I shot this for an editorial. Dani Jo is a creative with skills in modeling and hair and make up. She sent me a selfie of these incredible braids, which took seven hour and three people to finish. I had to shoot her in some sort of streetwear style as a taking off point along with British attidude- Amy Winehouse or The Sex Pistols. I pulled clothes from Pretty in Patina but ended up only a granite top from Michelle Consume and these dope Converse brown leather kicks. Originally I lit with big sources cut back with negative fill for a good beauty base. She arrived and and I wasn’t feeling it so I struck everything. Considered scope of shooting still and motion I had to audition strobe and continuous light sources. For the second chamge I kept it simple and used a Kino Flo mounted low on a pigeon with a grid and Opal gel. I saved the JokerBug HMI and went outside on the dock for change three. It turned out to fit the clothing and feel right. I hope the piece helps get in front of more creatives. What I take away from this is how inspiration can change when you see something you didn’t consider when pre visualize.
Polaroid 665 provided an instant study how of the light was playing with exposure and feel of a shoot. It was the only instant medium to use a negative, which one could preserve in sodium sulfite and print from. These moments are the positive seasoned over time. The patina is where the caustic jelly to fix the polaroid wasn’t applied well due to moving fast with a large format camera. Polaroid proved an invaluable tool while working with large format film. I adore the latent allure and miss the ninety seconds of anticipation.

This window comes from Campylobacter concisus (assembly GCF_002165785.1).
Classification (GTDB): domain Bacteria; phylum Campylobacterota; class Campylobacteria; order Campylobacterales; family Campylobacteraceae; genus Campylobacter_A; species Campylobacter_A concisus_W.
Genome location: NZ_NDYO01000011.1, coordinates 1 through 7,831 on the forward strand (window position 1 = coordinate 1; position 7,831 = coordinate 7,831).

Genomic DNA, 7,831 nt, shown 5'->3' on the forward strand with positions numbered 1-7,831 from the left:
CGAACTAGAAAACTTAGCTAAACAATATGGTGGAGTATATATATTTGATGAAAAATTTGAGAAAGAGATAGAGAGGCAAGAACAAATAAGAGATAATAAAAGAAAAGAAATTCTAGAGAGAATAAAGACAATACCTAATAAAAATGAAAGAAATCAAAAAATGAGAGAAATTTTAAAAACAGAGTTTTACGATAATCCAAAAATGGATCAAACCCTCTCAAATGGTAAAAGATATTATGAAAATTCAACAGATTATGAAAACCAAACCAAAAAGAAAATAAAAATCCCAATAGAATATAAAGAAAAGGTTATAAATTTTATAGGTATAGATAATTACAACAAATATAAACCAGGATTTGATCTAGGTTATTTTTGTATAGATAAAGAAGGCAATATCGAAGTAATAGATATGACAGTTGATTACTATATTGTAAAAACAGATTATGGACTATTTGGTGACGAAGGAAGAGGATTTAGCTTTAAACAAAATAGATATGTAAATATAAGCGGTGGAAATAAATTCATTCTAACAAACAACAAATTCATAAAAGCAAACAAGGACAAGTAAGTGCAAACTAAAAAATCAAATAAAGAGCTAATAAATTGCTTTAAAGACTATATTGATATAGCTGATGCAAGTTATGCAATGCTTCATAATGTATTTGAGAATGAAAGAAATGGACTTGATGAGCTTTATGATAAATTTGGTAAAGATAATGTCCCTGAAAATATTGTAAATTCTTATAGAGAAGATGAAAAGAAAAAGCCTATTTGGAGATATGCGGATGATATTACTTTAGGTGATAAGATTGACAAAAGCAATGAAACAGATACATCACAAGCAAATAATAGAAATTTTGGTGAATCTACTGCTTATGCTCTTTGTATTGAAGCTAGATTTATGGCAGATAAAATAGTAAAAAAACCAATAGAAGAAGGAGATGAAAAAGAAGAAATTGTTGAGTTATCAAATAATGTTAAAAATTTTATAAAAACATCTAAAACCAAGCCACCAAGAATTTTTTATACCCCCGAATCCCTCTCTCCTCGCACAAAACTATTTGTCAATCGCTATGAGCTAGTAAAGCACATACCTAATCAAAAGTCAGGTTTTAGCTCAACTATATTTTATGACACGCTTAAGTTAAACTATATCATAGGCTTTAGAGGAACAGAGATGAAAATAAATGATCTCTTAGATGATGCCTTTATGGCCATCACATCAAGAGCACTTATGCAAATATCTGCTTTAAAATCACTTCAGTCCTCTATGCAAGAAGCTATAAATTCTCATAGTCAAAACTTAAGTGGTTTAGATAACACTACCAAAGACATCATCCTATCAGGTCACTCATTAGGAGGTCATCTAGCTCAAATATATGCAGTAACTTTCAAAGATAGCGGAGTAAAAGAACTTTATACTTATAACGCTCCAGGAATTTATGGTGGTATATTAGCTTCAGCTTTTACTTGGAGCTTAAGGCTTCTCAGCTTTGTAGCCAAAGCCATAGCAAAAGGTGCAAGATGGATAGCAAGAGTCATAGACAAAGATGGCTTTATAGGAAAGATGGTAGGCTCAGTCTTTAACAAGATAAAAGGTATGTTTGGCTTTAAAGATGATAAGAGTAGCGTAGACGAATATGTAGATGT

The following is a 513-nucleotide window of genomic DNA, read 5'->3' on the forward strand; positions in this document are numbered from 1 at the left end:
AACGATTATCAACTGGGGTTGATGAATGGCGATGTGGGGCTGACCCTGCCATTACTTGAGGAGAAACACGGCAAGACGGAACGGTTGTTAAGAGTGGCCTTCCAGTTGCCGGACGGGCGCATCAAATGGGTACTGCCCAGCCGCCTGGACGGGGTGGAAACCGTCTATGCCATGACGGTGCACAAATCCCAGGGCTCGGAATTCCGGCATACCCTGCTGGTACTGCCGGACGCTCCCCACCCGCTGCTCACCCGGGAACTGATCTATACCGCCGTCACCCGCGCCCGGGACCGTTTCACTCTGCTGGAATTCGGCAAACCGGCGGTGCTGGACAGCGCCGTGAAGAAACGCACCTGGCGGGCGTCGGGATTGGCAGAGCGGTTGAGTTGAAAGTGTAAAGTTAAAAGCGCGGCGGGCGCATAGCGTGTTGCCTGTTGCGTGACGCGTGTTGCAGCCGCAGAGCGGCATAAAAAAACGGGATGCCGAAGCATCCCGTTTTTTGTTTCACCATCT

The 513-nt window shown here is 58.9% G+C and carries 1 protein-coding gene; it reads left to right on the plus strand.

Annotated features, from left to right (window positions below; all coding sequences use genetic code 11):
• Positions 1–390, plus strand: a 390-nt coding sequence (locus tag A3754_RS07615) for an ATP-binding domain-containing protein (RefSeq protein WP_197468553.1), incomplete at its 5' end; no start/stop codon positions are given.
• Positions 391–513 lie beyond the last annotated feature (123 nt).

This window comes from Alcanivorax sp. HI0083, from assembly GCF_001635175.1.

Alex Kirts is capable. He’s a bass player in See Through Dresses, designer, and tech weenie who can take a part the amp he plays through. Kirts approached me to do some portraits of the band. He told, “Just make us look cooler than we do”. I pre visualized shooting the group as individuals in a sort triptych anamorphic format lighting them in a kind of “Varga girl candy” high key technique. Alex explained the album artworkwas composed of mostly black and white design elements and wanted my portraits to reflect the concept. Creative collaboration is what drives me and I decided to light low key “Candy” by using gels on all lights in pastel blue, green, and indigo. The band consists of Nate Van Fleet, Sara Bertuldo, who create enigmatic melodies while Alex Kirts, and Mathew Carroll drive the velocity in the bottom end rhythm. They all came to the studio one night, where I turned up some deep house and we joked for quite a while before shooting. Ultimately we all had fun, which is what it’s all about. Most importantly after extensive post work, I realized what I had pre visualized and they were stoked. See Through Dresses is printing the album artwork now. “Horse Of The Other World” is due to drop in June 2017 on their label, Tiny Engines. I’m fortunate to receive a first listen. The music conveys growth in production as it’s very well recorded, mixed, and mastered.